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A U.S. Department of Justice insider’s biography reveals new details about Nazi physician Josef Mengele

Mengele: Unmasking the “Angel of Death”

David G. Marwell
Norton
2020
448 pp.
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It is perhaps the most darkly iconic image of the Holocaust. A transport of Jewish prisoners arrives at Auschwitz and is ordered to divide by gender and form ranks of five. Amid the prisoners stands a man in a white coat, directing victims either to forced labor or to the gas chamber. This physician is Josef Mengele, nicknamed the “Angel of Death” for his cold demeanor on the ramp. Since his disappearance during the Cold War, he has come to personify the “Nazi doctor,” a manifestation of evil that emerged as the surviving symbol of Nazi genocide.

Drawing from new sources and scholarship, historian David Marwell has written a compelling work that dispels many of the myths obscuring the identity of the infamous physician. Mengele: Unmasking the “Angel of Death” is at once a compact biography of the notorious war criminal, a detailed account of Mengele’s flight to South America, and an absorbing narrative of the quest to bring him to justice. Marwell is at his best and most fascinating when he is separating the historical Mengele from the conjecture and half-truths that surround him.

Josef Mengele was born in 1911 in Günz­burg, Bavaria, the son of a prosperous manufacturer. In 1937, he received an appointment as a physician and the following year defended his dissertation in medicine. Mengele later painted himself as a virulent anti-Semite whose engagement with Nazi ideology began quite early. However, Marwell argues convincingly that Mengele’s upbringing and early political orientation were conservative, Catholic, and imbued not with the Nazis’ racialist anti-Semitism but with the latent cultural anti-Semitism of his milieu. He joined the Nazi Party in 1937 and the SS the next year. While in medical school, he became a true believer in the constructs of racial hygiene prevalent in Nazi Germany.

In 1942, Mengele served as a medical officer with the 5th SS Panzer Division “Wiking.” Two important details emerge here from Marwell’s research. First, we learn that Mengele’s unit engaged in vicious atrocities against Jews in Ukraine. Although it is uncertain whether Mengele participated in these activities, it is clear that he witnessed extreme violence against civilians and was inured to it. Second, Marwell convincingly argues that it was unlikely that Mengele was wounded in January 1943. It is frequently suggested that an injured Mengele came to Auschwitz in May 1943 in a routine transfer. However, Marwell surmises that Mengele applied for the position, encouraged by his mentor Otmar von Verschuer, a leading scientist known for his genetic research with twins.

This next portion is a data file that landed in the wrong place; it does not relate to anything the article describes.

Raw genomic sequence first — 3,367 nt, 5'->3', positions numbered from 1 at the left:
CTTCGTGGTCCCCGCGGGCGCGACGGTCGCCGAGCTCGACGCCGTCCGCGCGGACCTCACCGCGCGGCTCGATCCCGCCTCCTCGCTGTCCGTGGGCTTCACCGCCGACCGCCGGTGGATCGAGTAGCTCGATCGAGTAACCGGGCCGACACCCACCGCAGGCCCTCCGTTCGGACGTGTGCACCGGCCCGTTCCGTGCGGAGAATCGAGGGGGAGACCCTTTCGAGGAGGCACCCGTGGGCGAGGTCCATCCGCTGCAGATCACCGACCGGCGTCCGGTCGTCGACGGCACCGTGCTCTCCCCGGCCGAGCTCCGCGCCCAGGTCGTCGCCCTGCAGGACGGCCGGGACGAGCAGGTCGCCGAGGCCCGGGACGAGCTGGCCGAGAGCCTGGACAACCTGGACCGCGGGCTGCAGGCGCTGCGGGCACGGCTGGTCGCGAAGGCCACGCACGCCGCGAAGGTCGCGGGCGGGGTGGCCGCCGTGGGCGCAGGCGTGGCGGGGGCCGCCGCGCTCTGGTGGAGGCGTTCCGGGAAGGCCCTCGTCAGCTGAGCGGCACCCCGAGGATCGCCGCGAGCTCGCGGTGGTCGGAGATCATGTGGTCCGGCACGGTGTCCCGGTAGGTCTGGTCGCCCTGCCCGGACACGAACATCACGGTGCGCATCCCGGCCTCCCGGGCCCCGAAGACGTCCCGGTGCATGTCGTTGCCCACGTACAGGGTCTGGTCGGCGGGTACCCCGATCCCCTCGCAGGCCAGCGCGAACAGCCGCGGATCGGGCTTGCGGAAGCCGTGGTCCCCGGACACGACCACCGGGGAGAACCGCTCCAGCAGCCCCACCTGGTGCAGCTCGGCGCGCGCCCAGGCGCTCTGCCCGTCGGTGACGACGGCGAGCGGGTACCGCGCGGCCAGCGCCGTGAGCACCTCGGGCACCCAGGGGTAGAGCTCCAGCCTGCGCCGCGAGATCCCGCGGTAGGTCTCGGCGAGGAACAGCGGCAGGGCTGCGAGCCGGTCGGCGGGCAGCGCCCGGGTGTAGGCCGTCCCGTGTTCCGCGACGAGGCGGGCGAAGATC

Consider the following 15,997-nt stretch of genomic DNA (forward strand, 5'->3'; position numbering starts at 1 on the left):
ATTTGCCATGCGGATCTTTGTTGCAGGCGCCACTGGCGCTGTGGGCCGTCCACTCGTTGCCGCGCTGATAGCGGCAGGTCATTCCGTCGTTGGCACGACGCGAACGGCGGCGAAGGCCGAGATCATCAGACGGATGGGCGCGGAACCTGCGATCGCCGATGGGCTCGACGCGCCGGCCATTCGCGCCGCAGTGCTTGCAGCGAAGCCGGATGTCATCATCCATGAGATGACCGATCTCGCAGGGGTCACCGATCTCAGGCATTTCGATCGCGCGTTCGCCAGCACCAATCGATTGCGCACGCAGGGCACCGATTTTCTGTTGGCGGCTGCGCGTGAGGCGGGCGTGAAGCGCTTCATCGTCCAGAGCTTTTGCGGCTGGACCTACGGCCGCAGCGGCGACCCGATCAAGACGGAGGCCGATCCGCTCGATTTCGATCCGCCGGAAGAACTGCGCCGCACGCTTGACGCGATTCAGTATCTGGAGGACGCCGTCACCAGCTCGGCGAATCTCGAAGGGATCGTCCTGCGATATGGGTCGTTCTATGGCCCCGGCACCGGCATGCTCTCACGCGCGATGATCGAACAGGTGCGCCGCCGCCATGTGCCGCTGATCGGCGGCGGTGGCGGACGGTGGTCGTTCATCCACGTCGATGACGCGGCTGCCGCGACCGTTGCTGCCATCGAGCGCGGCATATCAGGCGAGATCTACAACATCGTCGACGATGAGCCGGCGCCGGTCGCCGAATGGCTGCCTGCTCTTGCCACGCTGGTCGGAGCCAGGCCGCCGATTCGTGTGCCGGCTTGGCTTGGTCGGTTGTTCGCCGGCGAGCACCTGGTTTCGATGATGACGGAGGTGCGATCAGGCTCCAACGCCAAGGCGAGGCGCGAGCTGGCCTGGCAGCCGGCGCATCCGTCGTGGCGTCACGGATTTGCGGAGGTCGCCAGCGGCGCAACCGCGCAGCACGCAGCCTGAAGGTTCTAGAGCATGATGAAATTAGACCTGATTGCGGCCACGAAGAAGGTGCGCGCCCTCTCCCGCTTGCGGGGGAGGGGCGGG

Mengele began his career at Auschwitz as the medical officer responsible for Birkenau’s Gypsy camp and, following its liquidation in November 1943, undertook a new position as chief camp physician of Auschwitz II (Birkenau). “If Auschwitz … stands as a symbol of the Holocaust,” writes Marwell, “then Mengele, as perpetrator, has come to serve a similar role for the death camp itself.”

Stories of Mengele’s inhumane medical experimentation are legion, but his propensity for twin research is often misinterpreted. Although common wisdom suggests that Mengele’s preoccupation with twins reflected a desire to increase the German birth rate, Marwell shows that twin research was considered, at the time, the gold standard for the exploration of the genetics of disease. Mengele, Marwell maintains, was not a “mad scientist,” as he is often depicted. Despite the immoral and often lethal nature of his experiments, his methodology was consistent with that of other researchers in the scientific establishment, and Mengele himself was firmly entrenched in Germany’s mainstream medical community.

Of course, Mengele’s chief crime lay in his work on the ramp. He is associated more closely with “selection duty” than any other medical officer at Auschwitz, although he performed this task no more often than did any of his colleagues. The pervasive image of Mengele at the ramp in so many survivor accounts has to do not only with his postwar notoriety but also with the fact that Mengele often appeared at selections while off duty, searching for twins.

After the war, Mengele evaded capture and, with the aid of his prosperous family, fled to South America. In February 1979, he suffered a stroke and drowned while swimming near Bertioga, Brazil, and was buried under the fictive name Wolfgang Gerhard. The last chapters of Marwell’s book provide a page-turning account of the hunt for Mengele, ending in the exhumation of his body in 1985. As a U.S. Department of Justice official, Marwell describes his own participation in the forensic examination, which confirmed that the infamous Mengele had at last been found.

About the author

The reviewer is at the Jack, Joseph and Morton Mandel Center for Advanced Holocaust Studies, United States Holocaust Memorial Museum, Washington, DC 20024, USA.